The accounting bodies FASB and IASB, which are influential at international level, do not believe in the continued existence of crypto currencies. The reason: Bitcoin and Co. are too seldom actually used but margin trading and gambling with BTC are very popular. What prevents further adaptation? Lack of regulation, such as by the FASB and IASB.
Missing standards for crypto currencies
Although Bitcoin has been around for over ten years and since its creation many more crypto currencies have seen the light of day, the issue of regulation has been largely ignored by the major accounting bodies. In December 2018, Hans Hoogervorst, Chairman of the International Accounting Standards Board (IASB), which sets global accounting standards, said: “It usually takes the IASB five years to develop a new accounting standard… and I expect crypto currencies to have disappeared by the end of that time. So it wouldn’t be worth the time and effort to invest in necessary standards if they don’t continue, as Hoogervorst believes.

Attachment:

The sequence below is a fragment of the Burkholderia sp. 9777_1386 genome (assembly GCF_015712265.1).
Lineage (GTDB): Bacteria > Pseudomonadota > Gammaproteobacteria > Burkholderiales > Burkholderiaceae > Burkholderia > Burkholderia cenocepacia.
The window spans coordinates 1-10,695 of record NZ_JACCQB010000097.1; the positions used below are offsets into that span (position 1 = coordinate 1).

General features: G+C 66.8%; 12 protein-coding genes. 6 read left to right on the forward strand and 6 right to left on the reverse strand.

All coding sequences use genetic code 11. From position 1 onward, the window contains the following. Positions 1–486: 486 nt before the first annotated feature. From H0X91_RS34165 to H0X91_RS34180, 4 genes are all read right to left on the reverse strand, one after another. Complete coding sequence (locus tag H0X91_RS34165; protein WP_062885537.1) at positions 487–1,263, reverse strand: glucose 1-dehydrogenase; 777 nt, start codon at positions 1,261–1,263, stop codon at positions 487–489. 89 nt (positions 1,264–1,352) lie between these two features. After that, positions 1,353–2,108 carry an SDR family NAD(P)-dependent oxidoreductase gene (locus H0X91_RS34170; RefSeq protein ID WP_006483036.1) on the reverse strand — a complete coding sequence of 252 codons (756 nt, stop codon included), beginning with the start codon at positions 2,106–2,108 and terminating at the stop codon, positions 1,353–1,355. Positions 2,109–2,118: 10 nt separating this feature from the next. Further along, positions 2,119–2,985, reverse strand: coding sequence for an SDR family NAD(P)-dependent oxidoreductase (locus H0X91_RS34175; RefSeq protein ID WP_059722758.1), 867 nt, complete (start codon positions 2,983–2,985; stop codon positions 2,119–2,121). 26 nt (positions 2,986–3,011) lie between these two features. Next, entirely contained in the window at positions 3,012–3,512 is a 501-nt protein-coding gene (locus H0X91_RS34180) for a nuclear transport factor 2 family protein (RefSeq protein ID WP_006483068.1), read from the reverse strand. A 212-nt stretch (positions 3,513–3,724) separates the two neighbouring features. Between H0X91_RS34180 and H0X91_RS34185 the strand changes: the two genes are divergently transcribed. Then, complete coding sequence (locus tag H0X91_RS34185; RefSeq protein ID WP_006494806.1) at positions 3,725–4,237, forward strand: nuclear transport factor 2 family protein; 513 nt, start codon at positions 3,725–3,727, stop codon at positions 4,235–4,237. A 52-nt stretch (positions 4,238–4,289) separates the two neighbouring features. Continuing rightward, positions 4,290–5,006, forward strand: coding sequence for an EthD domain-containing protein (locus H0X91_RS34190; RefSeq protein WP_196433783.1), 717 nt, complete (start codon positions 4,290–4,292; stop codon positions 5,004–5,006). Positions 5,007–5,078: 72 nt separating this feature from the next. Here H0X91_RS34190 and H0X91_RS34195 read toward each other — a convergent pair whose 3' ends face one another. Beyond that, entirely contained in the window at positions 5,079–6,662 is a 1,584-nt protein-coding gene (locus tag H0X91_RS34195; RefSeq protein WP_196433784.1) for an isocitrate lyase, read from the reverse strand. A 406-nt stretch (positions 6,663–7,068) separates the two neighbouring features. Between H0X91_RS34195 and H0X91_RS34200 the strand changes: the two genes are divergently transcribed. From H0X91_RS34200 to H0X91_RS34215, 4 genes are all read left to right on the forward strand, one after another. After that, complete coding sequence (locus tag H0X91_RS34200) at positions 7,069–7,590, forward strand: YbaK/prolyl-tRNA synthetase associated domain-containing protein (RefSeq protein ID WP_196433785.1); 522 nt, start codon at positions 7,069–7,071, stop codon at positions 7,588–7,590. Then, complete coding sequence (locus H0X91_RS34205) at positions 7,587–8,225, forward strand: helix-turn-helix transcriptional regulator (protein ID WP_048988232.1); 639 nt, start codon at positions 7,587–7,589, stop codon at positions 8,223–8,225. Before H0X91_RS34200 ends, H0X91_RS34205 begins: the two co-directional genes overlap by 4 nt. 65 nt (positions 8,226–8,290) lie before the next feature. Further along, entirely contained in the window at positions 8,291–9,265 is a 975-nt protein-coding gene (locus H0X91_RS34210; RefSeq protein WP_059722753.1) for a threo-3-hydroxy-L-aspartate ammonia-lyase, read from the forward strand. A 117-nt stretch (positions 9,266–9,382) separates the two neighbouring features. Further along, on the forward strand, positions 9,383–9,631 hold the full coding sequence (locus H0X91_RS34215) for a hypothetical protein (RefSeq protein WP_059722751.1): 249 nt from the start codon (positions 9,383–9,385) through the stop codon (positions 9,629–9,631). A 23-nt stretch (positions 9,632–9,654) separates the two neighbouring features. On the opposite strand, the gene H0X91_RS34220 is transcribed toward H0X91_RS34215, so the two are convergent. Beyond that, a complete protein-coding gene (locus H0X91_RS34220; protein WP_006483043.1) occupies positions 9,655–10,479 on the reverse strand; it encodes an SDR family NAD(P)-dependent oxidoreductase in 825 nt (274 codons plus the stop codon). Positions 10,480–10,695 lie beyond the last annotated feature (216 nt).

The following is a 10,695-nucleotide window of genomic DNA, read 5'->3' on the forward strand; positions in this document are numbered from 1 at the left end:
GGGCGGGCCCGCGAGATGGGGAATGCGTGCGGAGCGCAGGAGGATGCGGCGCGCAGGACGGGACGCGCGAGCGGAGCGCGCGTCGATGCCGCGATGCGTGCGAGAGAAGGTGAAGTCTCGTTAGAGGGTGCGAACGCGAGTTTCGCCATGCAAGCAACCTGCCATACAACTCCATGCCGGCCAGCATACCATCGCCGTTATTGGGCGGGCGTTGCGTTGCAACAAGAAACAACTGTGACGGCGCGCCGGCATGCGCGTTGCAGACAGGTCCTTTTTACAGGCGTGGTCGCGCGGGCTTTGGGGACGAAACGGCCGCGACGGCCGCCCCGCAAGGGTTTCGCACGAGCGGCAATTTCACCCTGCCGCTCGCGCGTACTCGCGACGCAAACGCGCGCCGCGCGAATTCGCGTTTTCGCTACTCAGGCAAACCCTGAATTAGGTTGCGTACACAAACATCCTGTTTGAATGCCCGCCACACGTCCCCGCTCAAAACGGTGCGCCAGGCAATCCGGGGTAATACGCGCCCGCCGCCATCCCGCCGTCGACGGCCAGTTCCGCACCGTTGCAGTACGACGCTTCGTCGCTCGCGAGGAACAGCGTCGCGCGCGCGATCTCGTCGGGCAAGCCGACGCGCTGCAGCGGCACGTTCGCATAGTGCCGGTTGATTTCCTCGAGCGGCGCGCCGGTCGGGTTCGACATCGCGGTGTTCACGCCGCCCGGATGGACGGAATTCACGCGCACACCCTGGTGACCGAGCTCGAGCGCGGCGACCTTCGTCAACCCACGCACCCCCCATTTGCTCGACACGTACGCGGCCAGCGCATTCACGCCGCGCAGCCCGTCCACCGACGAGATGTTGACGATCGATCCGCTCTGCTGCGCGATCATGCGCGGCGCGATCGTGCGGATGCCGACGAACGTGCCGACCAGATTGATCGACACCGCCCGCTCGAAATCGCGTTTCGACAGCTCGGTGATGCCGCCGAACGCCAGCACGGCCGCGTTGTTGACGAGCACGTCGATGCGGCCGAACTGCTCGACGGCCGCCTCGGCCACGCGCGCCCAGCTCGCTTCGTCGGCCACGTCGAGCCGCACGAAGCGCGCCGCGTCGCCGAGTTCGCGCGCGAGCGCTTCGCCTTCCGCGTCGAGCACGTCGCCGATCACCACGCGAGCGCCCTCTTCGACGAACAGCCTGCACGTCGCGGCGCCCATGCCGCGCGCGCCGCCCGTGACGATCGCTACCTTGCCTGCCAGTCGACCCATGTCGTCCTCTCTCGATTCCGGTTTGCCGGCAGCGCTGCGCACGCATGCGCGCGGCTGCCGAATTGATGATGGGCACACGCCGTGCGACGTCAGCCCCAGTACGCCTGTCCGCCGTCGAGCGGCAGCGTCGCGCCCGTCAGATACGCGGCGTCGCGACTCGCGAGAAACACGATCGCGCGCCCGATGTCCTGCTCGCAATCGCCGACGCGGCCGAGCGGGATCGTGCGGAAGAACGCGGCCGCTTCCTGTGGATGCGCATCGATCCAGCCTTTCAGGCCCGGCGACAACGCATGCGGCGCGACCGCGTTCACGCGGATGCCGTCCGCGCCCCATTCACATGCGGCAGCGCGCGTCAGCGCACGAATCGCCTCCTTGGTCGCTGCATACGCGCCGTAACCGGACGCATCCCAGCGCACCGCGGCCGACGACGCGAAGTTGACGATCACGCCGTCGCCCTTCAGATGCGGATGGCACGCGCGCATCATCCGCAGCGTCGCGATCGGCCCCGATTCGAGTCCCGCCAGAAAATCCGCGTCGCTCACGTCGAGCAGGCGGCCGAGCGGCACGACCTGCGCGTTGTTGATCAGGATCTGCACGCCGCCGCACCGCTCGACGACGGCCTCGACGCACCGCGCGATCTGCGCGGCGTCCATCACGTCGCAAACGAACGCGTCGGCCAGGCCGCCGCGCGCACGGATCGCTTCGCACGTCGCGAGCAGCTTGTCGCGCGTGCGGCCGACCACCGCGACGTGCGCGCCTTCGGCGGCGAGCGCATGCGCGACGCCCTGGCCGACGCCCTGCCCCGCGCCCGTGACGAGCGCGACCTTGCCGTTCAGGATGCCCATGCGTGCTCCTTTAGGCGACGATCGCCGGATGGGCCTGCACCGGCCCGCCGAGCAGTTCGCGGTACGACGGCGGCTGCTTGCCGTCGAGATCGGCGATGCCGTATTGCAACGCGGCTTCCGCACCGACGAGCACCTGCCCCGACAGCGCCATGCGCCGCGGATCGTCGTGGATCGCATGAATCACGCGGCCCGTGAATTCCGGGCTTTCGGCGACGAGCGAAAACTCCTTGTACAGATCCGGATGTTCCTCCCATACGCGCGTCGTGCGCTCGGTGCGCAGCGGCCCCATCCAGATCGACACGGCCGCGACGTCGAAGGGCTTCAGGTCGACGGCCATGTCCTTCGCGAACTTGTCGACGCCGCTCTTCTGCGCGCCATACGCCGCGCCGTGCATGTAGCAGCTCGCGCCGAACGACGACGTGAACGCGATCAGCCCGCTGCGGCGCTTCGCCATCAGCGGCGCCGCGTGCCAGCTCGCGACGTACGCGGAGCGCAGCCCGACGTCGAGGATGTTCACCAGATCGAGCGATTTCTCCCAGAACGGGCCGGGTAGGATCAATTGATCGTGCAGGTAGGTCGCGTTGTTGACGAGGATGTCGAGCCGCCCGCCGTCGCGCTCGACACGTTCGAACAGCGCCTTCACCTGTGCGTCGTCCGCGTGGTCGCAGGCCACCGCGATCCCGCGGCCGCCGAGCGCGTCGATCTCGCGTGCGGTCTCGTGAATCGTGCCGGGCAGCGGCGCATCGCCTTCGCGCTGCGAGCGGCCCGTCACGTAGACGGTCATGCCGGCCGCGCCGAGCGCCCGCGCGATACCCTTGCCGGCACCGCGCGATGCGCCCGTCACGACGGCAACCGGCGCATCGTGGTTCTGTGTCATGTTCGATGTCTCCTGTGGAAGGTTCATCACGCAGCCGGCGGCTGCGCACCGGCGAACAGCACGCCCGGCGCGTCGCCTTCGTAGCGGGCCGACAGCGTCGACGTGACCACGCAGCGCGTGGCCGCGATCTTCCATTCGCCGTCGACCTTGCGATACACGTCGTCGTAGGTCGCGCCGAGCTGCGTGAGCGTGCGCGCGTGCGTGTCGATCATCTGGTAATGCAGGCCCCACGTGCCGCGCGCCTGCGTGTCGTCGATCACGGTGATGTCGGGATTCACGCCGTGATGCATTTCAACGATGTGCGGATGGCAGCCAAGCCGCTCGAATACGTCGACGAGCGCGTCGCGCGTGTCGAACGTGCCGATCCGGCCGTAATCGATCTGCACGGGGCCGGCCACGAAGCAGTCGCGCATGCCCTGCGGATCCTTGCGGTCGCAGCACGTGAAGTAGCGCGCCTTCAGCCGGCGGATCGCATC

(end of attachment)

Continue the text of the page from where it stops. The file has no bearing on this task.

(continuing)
However, in a letter to the US Financial Accounting Standards Board (FASB), the Californian Association of Accountants (CalCPA) now demanded that the necessary legally binding rules be laid down by which accountants can orient themselves with regard to crypto currencies. Once such accounting rules have been established, it will be much easier for auditors to provide their clients with expert advice in the still relatively young field of cyberdevisen. Furthermore, Nancy Rix of CalCPA is convinced that “crypto currencies will not disappear over time”, but instead “will continue to grow in volume and application areas”.
Cyberdevisen suffer from inadequate adaptation
- However, FASB Chairman Russell Golden joins the ranks of cryptosceptics.
- In his opinion, the problem with digital assets is that there are still too few companies working with them.
- The actual use of Bitcoin and Co. is still too low. However, the adaptation of crypto currencies is significantly hindered by the lack of international standards.
Change of heart?
In order to change this, the IFRS Foundation, which belongs to the IASB, met a few days ago in London. Here a final position on the topic of cyberdevisen was to be found as an orientation aid for auditors worldwide. The majority recommended to the board to set standards for crypto currencies and to treat them as intangible assets. In addition, the Foundation offered three definitions of cyberdevisen. After this meeting it could therefore be that the topic of standards for crypto currencies will still be on the move.